He seemed genuinely happy with the help from the PRT, but said the United States is wasting all that money fighting down south, and that construction here was too slow. And Kendewalli warned me several more times to say exactly what he said.
And that was it. The Lithuanians bought a goat and loaded into an SUV, and we headed back to base while I watched for men wearing tennis shoes.
That night, under the bright moon, I put the camera on a sandbag and clicked the shutter.
The rest of the articles:
Beautiful work, insight reporting by Michael Yong
I found this article as interesting!
Sangow Bar Village (few kids etc images are not loaded)
16 July 2009
Ghor Province, Afghanistan
On a per capita basis, Afghanistan is becoming more dangerous for British and American troops than Iraq ever was. For those who fought in places like Anbar, Basra, Baghdad, Diyala and Nineveh, that’s saying a whole lot. On a per capita basis, there are strong indications that Afghanistan will prove more deadly than Iraq during 2006-2007. One can only imagine how many days and nights Secretary Robert Gates and his advisors must have agonized over troop levels here. On the one hand, we have a fraction of the troops we need, but on the other, increasing troop levels increases hostility toward us. Secretary Gates has made it clear to me that his biggest concern is that we will lose the goodwill of the people and they will turn against us. This happens to be my own biggest concern. The agony is in knowing we need more medicine and the medicine can be highly toxic here. Many people have complained that the new restrictions on air strikes will hurt us, but from my boots, General McChrystal (the new boss here) has fulfilled the intent of his boss, and that the decision, though tough, was wise; if we lose the widespread assent of the Afghan people, it’s all over but for the bleeding.
Today our chances are not good, but there remains a real chance to succeed. Those chances improve dramatically when we take a no-kidding inventory of the situation and refine our goals to align with reality.
While war ravages neighboring narco-provinces, sluggish progress is being made in others. Here in Ghor Province, the Japanese, Lithuanians, and a host of other nations have teamed up in this remote area of Afghanistan.So one morning the Lithuanians loaded up a patrol and headed out West, in the direction of Herat, and took along four Japanese who are involved in the oversight of spending $2 billion of Japanese money in Afghanistan. Both the Japanese and the Lithuanians exude a sense of purpose; everybody seems to wish they were elsewhere but the mission is important.
We started from the Chaghcharan Provincial “Re”construction Team (PRT); the first step in revealing truth with no mercy about Afghanistan is to call things what they are. There is not a single “Reconstruction” team in Afghanistan. The place was never constructed. Just why the faulty name “reconstruction” was picked is unclear, though it would be fair to guess that political expedience is the culprit. Peoples of developed nations might be more likely to “re” build something they are made to believe they destroyed. The governments can call these PRTs, but henceforth this writer will call them Provincial Construction Teams, or PCTs.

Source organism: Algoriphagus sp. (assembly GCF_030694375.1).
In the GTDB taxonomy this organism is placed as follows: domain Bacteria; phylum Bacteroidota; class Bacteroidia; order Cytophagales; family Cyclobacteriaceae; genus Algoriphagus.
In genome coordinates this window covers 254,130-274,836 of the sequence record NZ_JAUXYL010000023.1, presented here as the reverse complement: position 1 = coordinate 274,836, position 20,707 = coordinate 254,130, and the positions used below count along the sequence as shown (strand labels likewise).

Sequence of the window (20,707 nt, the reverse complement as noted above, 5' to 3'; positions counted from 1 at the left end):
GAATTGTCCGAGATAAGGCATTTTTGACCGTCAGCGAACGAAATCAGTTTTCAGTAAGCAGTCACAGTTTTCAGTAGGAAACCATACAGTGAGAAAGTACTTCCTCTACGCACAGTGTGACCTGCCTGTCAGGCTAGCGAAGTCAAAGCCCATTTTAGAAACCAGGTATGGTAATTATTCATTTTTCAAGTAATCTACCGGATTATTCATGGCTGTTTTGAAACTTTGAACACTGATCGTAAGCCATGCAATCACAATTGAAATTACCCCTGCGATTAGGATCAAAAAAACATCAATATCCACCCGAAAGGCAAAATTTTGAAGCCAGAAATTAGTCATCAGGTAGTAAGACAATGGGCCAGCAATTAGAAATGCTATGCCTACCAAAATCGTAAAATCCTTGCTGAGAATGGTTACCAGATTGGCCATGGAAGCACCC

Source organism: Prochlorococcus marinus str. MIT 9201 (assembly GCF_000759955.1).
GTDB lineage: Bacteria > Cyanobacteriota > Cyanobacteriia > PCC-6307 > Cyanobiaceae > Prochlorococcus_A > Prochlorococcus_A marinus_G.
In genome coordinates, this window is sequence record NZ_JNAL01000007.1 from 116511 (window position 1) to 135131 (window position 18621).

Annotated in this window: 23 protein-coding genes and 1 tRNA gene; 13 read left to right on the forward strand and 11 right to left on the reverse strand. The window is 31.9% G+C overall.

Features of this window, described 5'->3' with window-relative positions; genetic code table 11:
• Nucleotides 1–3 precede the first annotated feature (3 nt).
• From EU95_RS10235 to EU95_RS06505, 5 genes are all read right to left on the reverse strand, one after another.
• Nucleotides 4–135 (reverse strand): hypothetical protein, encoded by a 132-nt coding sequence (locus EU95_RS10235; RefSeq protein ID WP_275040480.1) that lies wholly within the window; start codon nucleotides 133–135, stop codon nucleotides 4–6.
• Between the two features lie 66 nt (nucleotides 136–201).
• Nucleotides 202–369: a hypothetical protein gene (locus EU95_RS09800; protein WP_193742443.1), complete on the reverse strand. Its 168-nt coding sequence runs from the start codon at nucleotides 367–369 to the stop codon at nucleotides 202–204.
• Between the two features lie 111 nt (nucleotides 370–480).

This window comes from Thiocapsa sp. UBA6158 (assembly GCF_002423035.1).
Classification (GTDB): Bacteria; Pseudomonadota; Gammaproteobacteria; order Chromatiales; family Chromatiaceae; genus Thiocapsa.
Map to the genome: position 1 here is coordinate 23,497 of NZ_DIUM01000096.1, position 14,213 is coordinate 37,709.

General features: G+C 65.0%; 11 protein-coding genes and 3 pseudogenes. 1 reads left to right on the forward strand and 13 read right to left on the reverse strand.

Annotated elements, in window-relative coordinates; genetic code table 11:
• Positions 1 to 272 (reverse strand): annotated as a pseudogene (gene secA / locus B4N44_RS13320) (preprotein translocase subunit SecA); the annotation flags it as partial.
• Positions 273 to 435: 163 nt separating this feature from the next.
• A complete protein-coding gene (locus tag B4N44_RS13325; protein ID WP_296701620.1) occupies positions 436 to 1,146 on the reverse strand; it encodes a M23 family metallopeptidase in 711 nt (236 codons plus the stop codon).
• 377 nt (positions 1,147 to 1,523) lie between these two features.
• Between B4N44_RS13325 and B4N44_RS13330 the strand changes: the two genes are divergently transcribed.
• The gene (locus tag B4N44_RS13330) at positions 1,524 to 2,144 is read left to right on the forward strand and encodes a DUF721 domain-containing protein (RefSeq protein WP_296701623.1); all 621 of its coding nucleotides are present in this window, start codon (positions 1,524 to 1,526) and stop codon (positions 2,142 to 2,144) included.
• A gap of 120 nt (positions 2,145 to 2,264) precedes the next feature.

So we loaded up the trucks and headed out West from the PCT. Some readers might recall the last dispatch, wherein we accidentally found Lizard Hole (Karbasha) Village up in the mountains while searching for Kuchi nomads. Today we were heading to Sangow Bar Village. The satellite imagery shows no paved roads because the closest, the “ring road,” is about 175 miles away if you are flying, and much farther if you are on a camel or driving. And so it might seem that we are in the middle of nowhere because by most developed standards we are. If visitors from other galaxies land in this largely Stone-Age place, they can expect to be greeted by small-arms fire and RPGs. Though various star-watching peoples are known to have lived here for many thousands of years (including Buddhists, Jews, and invaders of all sorts), there were not a lot of road builders.It’s worth a moment of silent reflection to look at the image above and ponder this: though the area appears extremely desolate and remote, there is hardly a fold or wrinkle in the land where you can walk or drive that you will not run across someone. There are areas where few people venture, such as the “Desert of Death” down south, but it seems that as a rule Afghans diffuse into the available volume as if they have a partial pressure. Independence is a key personality trait; if they had a meter of road for every meter of wall they build, the major communities likely all would be connected. Out in the boonies, just when you think you are at the end of the world and nobody could possibly be there, you find a shepherd, or some bearded guy cutting grass with a daas (a long crescent-shaped knife) for his livestock. The people pick over this arid land like ants. Afghan life in the hinterlands is like an eternal camping trip. By their calendar, the year is 1387, but it seems like it could be thousands of years earlier. Young American soldiers who served in Iraq learned about our own country. Often, soldiers would say things like, “Why can’t the Iraqis just get along? They keep themselves down, dragging fights around forever. They fight over stupidness!” Nobody had to fill in the blanks. The reflection was healthy for us.